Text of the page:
20

How can I pad each line of a file to a certain width (say 63 characters wide), padding with spaces if need be?

For now, let's assume all lines are guaranteed to be less than 63 characters.

I use vim and would prefer a way to do it there (is there some sort of printf %63s current_line command?) where I can select the lines I wish to apply the padding to.

However, I'm certainly open to using sed, awk, or some sort of linux tool to do the job too.

cheers.

32

vim

:%s/.*/\=printf('%-63s', submatch(0))
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  • fantastic, thankyou! I didn't realise you could use printf within the replacement field in vim, I'll have to read up. – mathematical.coffee Feb 22 '12 at 12:21
  • 1
    the .63 precision is not necessary here. – Benoit Feb 22 '12 at 13:32
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    @mathematical.coffee: Note, though, that this command does not work correctly for a multibyte encoding (like UTF-8), since printf() counts string width in bytes. I would recommend an alternative solution. – ib. Feb 24 '12 at 4:52
24
awk '{printf "%-63s\n", $0}' testfile > newfile
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7

In Vim, I would use the command

:%s/$/\=repeat(' ',64-virtcol('$'))

(The choice to call the virtcol() function as opposed to the col() one, is necessary to properly handle tab characters as well as any non-ASCII characters that might occur in the text to pad.)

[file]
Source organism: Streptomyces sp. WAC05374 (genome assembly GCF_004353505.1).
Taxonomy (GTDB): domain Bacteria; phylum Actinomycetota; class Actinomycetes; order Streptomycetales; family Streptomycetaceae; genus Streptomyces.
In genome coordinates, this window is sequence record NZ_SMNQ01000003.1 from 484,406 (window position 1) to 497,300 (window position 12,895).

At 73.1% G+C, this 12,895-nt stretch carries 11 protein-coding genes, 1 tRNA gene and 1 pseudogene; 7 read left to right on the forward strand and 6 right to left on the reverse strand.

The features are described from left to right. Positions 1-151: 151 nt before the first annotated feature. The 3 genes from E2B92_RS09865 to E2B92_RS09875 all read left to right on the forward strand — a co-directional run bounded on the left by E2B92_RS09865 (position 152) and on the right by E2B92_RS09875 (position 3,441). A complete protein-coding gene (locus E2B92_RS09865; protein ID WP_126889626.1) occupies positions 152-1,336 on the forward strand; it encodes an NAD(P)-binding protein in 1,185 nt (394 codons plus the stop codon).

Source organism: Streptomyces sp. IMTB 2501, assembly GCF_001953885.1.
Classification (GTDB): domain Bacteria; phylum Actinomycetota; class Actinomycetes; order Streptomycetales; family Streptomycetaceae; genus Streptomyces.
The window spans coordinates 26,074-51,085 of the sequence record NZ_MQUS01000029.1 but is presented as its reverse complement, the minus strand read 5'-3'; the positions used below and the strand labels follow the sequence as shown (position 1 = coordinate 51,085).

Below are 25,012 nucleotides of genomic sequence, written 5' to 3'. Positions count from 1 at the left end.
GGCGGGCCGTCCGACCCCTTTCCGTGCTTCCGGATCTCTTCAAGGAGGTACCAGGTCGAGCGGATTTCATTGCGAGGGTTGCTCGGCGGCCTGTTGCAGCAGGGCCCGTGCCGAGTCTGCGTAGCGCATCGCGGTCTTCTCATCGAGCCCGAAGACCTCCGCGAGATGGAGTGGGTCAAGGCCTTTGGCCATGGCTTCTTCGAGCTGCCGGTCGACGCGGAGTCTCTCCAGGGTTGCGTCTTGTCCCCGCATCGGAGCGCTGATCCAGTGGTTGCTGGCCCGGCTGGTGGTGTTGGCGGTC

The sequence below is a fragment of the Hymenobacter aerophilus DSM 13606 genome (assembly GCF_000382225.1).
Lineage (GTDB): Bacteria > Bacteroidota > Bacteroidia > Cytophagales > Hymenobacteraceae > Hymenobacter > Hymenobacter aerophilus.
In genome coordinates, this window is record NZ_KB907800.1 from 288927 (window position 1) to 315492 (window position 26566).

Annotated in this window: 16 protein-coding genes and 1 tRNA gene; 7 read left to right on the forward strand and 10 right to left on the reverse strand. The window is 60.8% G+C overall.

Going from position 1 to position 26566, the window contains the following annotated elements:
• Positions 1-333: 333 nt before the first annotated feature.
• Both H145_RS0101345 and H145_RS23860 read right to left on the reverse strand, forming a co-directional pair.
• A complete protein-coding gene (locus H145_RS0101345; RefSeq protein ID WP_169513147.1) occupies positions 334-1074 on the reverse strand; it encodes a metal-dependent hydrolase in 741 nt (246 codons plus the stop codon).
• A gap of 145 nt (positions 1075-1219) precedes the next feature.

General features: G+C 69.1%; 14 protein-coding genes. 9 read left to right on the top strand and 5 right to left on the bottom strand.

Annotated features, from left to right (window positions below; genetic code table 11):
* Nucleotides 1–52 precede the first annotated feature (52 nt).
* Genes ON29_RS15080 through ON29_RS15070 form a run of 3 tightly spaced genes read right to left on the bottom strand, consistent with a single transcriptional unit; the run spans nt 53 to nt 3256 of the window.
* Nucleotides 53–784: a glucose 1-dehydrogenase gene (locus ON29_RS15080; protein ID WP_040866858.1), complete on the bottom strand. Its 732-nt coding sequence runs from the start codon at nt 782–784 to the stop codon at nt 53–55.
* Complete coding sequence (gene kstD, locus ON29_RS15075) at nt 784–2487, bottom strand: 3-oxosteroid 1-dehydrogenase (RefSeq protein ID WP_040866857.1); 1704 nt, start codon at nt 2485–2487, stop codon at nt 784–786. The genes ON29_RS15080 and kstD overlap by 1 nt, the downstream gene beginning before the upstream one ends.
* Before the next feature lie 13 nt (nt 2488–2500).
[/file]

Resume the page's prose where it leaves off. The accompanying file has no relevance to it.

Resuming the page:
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2

Just for fun, a Perl version:

perl -lpe '$_ .= " " x (63 - length $_)'
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2

This might work for you:

sed -i ':a;/.\{63\}/!{s/$/ /;ba}' file

or perhaps more efficient but less elegant:

sed -i '1{x;:a;/.\{63\}/!{s/^/ /;ba};x};/\(.\{63\}\).*/b;G;s//\1/;y/\n/ /' file
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  • Hum, the loop it not necessary. – jfg956 Feb 22 '12 at 18:42
  • @jfgagne true but transparent. – potong Feb 22 '12 at 21:37
1

With sed, without loop:

sed -i '/.\{63\}/!{s/$/                                                                /;s/^\(.\{63\}\).*/\1/}' file

Be sure to have enough spaces in the 1st substitution to match the number of space you want to add.

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1

It looks like you are comfortable using vim, but here is a pure Bash/simple-sed solution in case you need to do it from the command line (note the 63 spaces in the sed substitution):

sed 's/$/                                                               /' yourFile.txt |cut -c 1-63
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0

Another Perl solution:

perl -lne 'printf "%-63s\n", $_' file
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